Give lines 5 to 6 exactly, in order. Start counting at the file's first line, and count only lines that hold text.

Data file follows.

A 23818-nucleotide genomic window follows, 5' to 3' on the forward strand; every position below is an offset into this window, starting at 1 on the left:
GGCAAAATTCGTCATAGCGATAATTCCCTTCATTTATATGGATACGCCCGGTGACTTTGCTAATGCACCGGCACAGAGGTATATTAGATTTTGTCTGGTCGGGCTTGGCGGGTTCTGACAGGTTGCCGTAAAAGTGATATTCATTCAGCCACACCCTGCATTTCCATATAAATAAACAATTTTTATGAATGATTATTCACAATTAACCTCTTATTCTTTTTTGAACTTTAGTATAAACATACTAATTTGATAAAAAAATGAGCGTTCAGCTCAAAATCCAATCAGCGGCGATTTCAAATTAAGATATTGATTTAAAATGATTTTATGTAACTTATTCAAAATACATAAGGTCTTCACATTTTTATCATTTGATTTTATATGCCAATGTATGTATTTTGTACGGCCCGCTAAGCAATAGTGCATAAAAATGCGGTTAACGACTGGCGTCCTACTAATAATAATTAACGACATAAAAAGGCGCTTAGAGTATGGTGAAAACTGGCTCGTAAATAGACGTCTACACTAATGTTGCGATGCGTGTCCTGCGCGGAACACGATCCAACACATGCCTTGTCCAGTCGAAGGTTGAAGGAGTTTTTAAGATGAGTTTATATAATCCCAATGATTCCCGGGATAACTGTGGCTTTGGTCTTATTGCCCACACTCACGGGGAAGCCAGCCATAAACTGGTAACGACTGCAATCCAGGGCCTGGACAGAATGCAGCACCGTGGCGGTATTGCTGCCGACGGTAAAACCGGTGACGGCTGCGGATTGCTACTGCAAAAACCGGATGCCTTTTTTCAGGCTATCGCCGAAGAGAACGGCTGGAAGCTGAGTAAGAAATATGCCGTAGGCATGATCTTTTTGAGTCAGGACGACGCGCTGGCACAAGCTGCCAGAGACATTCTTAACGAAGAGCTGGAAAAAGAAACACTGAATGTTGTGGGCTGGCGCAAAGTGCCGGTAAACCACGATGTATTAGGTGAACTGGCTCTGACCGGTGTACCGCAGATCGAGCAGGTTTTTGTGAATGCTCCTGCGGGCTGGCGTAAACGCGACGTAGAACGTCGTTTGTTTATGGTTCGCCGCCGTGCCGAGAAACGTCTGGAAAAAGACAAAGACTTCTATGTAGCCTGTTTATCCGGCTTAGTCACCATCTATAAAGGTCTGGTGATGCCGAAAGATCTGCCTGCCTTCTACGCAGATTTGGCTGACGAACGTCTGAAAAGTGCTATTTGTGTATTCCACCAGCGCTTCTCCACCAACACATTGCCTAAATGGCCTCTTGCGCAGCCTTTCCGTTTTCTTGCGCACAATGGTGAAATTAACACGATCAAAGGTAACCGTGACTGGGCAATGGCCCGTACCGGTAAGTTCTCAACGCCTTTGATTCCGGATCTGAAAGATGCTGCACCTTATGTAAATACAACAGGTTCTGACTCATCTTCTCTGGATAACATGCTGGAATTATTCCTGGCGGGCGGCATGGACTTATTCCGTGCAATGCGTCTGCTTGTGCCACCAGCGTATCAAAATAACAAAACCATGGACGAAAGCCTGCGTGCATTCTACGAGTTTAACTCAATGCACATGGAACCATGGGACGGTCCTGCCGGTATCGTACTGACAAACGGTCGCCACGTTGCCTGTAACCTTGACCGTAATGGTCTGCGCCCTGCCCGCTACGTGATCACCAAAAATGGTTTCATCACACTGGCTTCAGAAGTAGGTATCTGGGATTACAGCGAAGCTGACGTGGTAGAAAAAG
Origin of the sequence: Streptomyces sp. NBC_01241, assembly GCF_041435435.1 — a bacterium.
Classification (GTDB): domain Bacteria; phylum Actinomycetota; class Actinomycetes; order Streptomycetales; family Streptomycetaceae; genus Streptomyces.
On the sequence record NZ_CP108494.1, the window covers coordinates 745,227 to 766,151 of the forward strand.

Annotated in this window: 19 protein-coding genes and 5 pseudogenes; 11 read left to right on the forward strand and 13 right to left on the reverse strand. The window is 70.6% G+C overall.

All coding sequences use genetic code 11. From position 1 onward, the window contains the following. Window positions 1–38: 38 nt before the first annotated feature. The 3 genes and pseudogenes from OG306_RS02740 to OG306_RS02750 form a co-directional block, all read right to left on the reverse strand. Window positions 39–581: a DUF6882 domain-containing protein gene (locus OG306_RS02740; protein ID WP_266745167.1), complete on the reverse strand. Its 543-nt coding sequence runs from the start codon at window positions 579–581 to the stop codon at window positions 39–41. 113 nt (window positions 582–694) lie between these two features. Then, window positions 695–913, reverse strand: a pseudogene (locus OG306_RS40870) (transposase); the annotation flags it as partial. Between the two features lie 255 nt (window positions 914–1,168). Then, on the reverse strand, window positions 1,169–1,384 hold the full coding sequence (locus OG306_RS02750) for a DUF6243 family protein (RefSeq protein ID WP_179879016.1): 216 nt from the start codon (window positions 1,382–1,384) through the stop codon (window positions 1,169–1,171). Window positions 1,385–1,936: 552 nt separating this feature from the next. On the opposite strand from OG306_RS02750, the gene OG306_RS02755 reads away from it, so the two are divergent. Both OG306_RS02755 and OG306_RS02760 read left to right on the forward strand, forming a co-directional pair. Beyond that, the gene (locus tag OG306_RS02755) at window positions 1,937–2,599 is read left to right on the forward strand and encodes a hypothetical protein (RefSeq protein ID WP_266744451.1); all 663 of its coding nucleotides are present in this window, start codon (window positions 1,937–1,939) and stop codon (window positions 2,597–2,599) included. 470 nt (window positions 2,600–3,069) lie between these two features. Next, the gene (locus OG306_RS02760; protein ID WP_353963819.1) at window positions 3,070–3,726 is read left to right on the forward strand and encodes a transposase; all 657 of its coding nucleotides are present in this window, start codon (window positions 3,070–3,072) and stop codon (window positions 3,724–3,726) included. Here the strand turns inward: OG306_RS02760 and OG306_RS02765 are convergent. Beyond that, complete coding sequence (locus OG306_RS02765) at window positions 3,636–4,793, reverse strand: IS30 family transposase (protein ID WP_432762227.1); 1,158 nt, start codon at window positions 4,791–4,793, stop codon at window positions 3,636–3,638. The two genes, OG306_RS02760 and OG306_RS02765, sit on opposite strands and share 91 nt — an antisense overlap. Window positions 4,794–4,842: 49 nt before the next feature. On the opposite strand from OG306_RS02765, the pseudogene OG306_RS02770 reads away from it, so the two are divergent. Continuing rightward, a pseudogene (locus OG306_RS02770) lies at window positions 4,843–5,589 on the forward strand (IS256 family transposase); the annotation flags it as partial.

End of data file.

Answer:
On the sequence record NZ_CP108494.1, the window covers coordinates 745,227 to 766,151 of the forward strand.

Annotated in this window: 19 protein-coding genes and 5 pseudogenes; 11 read left to right on the forward strand and 13 right to left on the reverse strand. The window is 70.6% G+C overall.